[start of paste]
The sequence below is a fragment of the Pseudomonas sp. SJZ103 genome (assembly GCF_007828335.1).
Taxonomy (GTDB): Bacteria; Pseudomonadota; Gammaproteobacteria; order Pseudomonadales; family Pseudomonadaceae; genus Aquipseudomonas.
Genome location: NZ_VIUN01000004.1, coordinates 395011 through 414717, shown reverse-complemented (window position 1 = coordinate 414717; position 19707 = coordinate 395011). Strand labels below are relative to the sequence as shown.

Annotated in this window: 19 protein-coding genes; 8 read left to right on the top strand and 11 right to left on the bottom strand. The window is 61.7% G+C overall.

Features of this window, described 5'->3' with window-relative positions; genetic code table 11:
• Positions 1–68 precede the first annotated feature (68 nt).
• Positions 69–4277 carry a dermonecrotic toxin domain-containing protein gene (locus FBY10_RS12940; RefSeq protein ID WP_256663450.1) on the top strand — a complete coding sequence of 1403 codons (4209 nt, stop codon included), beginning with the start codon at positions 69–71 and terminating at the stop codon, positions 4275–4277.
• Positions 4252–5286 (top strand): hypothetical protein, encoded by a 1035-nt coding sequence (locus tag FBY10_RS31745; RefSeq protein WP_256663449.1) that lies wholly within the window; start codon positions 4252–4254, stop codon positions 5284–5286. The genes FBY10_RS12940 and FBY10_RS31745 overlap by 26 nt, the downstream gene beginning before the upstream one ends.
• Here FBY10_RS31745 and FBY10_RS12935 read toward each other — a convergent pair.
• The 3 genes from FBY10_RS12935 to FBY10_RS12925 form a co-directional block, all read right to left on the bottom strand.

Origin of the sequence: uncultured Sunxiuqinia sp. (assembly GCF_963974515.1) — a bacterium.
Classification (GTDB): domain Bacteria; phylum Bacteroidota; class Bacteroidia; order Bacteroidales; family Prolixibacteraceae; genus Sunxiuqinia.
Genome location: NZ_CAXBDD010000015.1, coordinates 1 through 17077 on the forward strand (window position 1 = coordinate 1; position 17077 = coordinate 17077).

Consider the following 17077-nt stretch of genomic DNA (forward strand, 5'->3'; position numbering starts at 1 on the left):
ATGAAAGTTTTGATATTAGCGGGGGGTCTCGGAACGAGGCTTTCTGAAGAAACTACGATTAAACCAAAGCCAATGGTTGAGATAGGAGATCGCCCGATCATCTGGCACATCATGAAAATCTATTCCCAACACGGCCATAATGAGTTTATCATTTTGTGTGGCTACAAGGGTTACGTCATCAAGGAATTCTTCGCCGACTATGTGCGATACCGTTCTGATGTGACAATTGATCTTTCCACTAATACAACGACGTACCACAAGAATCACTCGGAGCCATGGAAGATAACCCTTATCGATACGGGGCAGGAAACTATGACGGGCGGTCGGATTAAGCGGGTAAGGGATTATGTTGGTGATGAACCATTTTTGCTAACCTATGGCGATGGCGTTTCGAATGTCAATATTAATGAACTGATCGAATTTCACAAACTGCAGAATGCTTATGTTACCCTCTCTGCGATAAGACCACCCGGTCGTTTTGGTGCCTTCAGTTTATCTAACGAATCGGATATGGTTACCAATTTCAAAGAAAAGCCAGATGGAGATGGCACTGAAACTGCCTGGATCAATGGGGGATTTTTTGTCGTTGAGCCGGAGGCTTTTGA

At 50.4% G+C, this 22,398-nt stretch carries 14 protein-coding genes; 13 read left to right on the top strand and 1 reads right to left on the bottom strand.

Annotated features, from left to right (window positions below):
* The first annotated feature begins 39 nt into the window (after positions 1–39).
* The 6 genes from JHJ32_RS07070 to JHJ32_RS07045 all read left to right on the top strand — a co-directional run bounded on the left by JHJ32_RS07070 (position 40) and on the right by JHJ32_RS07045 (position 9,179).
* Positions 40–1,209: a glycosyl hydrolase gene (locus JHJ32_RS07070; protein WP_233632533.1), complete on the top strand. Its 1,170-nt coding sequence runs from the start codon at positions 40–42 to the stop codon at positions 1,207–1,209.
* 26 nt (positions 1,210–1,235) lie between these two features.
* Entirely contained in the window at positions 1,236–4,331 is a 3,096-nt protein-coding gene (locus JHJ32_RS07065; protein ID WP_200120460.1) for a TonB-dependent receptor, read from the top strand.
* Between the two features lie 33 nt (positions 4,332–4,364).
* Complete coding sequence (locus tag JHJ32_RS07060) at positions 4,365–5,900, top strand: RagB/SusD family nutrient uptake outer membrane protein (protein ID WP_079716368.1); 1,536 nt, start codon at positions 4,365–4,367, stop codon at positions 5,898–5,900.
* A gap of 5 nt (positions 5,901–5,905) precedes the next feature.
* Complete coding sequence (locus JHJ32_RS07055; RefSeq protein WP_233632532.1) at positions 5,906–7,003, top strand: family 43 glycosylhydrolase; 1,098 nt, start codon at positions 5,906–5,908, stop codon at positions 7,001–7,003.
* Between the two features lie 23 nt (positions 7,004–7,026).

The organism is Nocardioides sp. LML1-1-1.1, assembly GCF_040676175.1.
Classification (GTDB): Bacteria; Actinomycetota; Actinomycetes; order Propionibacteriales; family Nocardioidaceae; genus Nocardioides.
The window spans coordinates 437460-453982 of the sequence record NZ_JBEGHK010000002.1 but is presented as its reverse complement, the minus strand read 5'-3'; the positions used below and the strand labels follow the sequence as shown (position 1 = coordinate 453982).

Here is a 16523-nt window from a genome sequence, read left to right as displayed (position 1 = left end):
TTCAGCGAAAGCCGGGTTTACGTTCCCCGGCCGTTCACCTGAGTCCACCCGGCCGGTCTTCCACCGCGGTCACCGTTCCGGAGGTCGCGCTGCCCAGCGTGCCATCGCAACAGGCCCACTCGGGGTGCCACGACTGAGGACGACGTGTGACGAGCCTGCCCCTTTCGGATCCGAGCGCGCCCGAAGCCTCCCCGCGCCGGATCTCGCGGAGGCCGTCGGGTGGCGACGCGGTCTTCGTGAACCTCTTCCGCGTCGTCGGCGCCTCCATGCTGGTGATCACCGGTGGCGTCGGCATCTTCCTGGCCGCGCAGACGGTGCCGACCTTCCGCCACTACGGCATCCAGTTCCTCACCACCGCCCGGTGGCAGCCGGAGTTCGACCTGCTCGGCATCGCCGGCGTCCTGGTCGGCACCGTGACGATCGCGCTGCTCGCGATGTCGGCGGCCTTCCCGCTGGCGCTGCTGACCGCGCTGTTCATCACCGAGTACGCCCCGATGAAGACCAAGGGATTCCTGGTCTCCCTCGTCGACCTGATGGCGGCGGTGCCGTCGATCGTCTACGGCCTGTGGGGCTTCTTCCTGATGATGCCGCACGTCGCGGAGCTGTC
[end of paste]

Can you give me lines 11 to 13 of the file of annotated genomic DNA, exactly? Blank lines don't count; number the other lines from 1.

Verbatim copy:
Origin of the sequence: uncultured Sunxiuqinia sp. (assembly GCF_963974515.1) — a bacterium.
Classification (GTDB): domain Bacteria; phylum Bacteroidota; class Bacteroidia; order Bacteroidales; family Prolixibacteraceae; genus Sunxiuqinia.
Genome location: NZ_CAXBDD010000015.1, coordinates 1 through 17077 on the forward strand (window position 1 = coordinate 1; position 17077 = coordinate 17077).